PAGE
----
Interested in applying to be a massage therapist?

6. Dog walker or sitter

Dog walker or sitter

Dog lovers and owners will already know how comforting and entertaining it can be to hang out with a pooch. Spending time with dogs is actually scientifically proven to lower levels of stress, anxiety, and depression.

So, if you’re looking for a low-stress job option, then dog walking or sitting could be a great option. Most dog walkers or sitters are also self-employed, which means that, like some of the other options on this list, you have greater control over your schedule.

Plus, dog walkers and sitters get to spend plenty of time outside exercising with their furry friends – which is also proven to reduce feelings of stress and anxiety. To read about the benefits that come with dog walking, you might like to read our article, here.

You don’t need any formal qualifications to become a dog walker or sitter. The best way to get going is to start walking and sitting the dogs of friends, family, and anyone else you might know. From here, you can get recommendations and start building up a client base.

You can also sign up for websites such as Tailster or Pet Stay. Services like these are great because they’ll help you connect with dog owners who are looking for walkers and sitters – and signing up will also give you insurance cover for things like emergency vet care and public liability.

If you’re interested in becoming a pet sitter, then you might want to have a read of Maggie’s story. Maggie started pet sitting in her 60s and describes it as ‘the perfect role’.

Or perhaps you're ready to get started?

Final thoughts…

If you’re looking for a career change that’s going to bring less stress into your life, we hope this list of six roles has offered you some inspiration. However, it’s still worth noting that, unfortunately, no job is completely stress-free and each one comes with its own difficulties and challenges – and changing careers isn’t necessarily a solve-all fix.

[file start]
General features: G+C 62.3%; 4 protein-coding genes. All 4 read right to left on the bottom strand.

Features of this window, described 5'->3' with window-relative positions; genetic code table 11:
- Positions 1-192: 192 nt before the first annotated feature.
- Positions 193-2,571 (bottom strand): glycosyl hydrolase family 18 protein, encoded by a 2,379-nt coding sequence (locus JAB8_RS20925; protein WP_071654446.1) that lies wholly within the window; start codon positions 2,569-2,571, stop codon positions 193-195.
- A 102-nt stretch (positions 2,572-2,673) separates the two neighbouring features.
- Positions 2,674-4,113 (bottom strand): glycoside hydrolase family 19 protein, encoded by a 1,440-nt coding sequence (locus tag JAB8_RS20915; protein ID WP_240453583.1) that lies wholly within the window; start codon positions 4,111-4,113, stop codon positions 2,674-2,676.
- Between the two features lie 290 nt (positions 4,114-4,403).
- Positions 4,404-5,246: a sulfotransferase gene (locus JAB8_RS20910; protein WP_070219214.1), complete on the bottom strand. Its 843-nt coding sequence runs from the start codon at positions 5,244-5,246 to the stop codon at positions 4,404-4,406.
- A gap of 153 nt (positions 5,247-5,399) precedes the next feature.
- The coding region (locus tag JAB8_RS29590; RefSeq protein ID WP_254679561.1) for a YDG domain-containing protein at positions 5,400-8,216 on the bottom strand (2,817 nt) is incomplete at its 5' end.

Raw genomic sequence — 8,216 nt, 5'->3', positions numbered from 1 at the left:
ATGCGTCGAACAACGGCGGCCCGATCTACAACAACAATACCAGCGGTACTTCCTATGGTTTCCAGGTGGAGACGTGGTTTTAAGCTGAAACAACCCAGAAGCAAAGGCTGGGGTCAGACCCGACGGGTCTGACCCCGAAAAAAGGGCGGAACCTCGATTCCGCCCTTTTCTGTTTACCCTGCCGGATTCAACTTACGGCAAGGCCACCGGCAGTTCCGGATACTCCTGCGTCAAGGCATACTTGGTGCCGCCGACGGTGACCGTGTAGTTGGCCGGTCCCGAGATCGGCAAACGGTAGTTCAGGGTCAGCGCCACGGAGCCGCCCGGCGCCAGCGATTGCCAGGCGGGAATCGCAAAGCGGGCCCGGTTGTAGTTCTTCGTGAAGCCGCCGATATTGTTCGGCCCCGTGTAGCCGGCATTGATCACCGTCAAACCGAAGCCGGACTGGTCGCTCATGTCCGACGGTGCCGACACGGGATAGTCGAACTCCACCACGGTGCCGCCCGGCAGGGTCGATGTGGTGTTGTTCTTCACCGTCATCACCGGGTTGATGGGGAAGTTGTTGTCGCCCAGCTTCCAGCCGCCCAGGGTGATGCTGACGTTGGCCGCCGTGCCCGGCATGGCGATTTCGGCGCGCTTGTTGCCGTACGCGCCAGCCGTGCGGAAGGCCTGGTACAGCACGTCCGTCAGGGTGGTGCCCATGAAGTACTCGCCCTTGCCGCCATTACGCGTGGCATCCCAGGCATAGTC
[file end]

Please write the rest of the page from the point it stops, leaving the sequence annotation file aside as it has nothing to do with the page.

So, if you’re experiencing an unusual amount of stress in your professional life, it might be worth considering other options to help protect your mental health too. This might involve finding a better work/life balance in your existing role or seeking other forms of support like career coaching. For more help on this, why not check out the healthy mind section of our website, or read our article; 9 ways to prevent and recover from burnout?

And if you feel like you’re struggling significantly as a result of your current career and you’re not sure where to turn, it might be worth getting in touch with a mental health organisation like Samaritans or The Silver Line. These charities work around the clock to be there for people who need a listening ear and some friendly support. They’ll also be able to advise you on what to do next, so you can start feeling like yourself again.

For more job inspiration and career change advice, head over to the careers section of our website.

Do you have any suggestions for low-stress career options? We’d love to hear from you in the comments below.